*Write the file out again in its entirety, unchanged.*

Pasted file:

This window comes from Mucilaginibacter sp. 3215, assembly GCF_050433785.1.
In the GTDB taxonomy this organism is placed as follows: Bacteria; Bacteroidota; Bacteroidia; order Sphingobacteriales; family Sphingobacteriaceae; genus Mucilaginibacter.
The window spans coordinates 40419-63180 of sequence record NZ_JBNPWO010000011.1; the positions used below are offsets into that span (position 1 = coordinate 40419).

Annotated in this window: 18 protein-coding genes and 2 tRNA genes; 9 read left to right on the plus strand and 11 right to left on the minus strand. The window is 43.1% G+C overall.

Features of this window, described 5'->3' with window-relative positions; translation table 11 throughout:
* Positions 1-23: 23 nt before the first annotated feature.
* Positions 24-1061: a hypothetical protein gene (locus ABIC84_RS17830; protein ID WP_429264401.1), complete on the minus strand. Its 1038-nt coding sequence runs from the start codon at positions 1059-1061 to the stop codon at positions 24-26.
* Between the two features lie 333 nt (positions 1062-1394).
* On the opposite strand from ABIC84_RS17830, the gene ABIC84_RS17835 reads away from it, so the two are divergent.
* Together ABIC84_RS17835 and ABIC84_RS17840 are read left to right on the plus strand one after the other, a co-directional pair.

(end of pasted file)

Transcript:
This window comes from Mucilaginibacter sp. 3215, assembly GCF_050433785.1.
In the GTDB taxonomy this organism is placed as follows: Bacteria; Bacteroidota; Bacteroidia; order Sphingobacteriales; family Sphingobacteriaceae; genus Mucilaginibacter.
The window spans coordinates 40419-63180 of sequence record NZ_JBNPWO010000011.1; the positions used below are offsets into that span (position 1 = coordinate 40419).

Annotated in this window: 18 protein-coding genes and 2 tRNA genes; 9 read left to right on the plus strand and 11 right to left on the minus strand. The window is 43.1% G+C overall.

Features of this window, described 5'->3' with window-relative positions; translation table 11 throughout:
* Positions 1-23: 23 nt before the first annotated feature.
* Positions 24-1061: a hypothetical protein gene (locus ABIC84_RS17830; protein ID WP_429264401.1), complete on the minus strand. Its 1038-nt coding sequence runs from the start codon at positions 1059-1061 to the stop codon at positions 24-26.
* Between the two features lie 333 nt (positions 1062-1394).
* On the opposite strand from ABIC84_RS17830, the gene ABIC84_RS17835 reads away from it, so the two are divergent.
* Together ABIC84_RS17835 and ABIC84_RS17840 are read left to right on the plus strand one after the other, a co-directional pair.